Retailers looking to replicate the efficiency of bigger players like Apple would do well to focus their attention on one key measurement of success, according to entrepreneur Marcus Lemonis.
Advising struggling New York-based Bowery Kitchen Supplies on the latest episode of CNBC's "The Profit," Lemonis reveals straightforward ways for any merchandiser to improve profits and evaluate its progress.
"One metric [used] in measuring a retailer's success or its performance is to calculate its sales per square foot," Lemonis says. "By using their space more effectively, they could raise that number dramatically."
By increasing sales per square foot by $100 at Bowery's sole 4,000-square-foot store, Lemonis calculates that that making simple changes would bring in about $400,000 in additional revenue. Here are his tips for any business looking to do the same.
Part of the problem that led to Bowery Kitchen Supplies registering a $100,000 annual loss was that they accumulated too much inventory, which was scattered about the store. Product offerings and dedicated floor-space were based on whims rather than the profitability of respective departments.
"In order to really make sure the space works, you have to develop a merchandising plan," Lemonis says. "And we want to use the sales data to determine what departments are going to be there, how it's going to be organized, and quite frankly if a department should even exist at all."
By analyzing the store's sales data, owners Howard Nourieli and Robyn Coval are able to identify where they had been under-dedicating precious retail space to proven profit generators like glassware and textiles.
After identifying the key departments customers appreciate most, Lemonis develops a strategy centered around "anchor tenants" — products meant to boost profits for a entire department by establishing the product offering's legitimacy.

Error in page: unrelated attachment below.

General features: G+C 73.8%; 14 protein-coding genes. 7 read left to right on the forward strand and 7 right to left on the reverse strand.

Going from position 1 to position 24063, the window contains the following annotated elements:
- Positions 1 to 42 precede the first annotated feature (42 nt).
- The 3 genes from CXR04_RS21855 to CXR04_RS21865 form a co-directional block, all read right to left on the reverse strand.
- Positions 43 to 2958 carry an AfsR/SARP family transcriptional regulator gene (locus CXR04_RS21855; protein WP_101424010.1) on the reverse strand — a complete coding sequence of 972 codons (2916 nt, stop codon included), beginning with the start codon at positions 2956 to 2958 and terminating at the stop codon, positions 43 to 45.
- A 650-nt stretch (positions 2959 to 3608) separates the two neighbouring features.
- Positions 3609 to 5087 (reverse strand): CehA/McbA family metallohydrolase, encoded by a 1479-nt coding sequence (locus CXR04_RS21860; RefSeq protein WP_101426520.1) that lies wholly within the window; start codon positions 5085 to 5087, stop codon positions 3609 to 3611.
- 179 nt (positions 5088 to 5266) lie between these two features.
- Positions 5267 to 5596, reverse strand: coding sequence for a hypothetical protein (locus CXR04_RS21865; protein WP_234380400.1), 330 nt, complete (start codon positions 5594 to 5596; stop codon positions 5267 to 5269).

"One of the ways that you improve the credibility of your business is to anchor one of those departments with well-known brands," Lemonis explains. "The credibility that you have as a brand retailer will spill over into the products that don't have established brands with really good margins."
To establish its credibility in the newly expanded textile department, Lemonis adds designer aprons from New York chef wear designer Tilit to the portfolio. He hopes premium glasses from Balter Sales will be able to give a lift to the store's expanded glassware department, ideally at least doubling revenues.
The store also rearranges its layout to make it simpler for customers to navigate.
"When I first saw the store it looked like a warehouse jammed with products all over the place," Lemons says, describing it more as a hardware store for kitchen supplies. "Now the store looks organized, with strategic displays and clear departments."
New signs clearly label where items can be found, and window additions seek to capitalize on the store's busy storefront, which is in the heart of New York's heavily trafficked Chelsea Market.
"We used the area by the window to merchandise high-margin coffee and accessories," says Lemonis. "The goal is to appeal to anybody that walks by."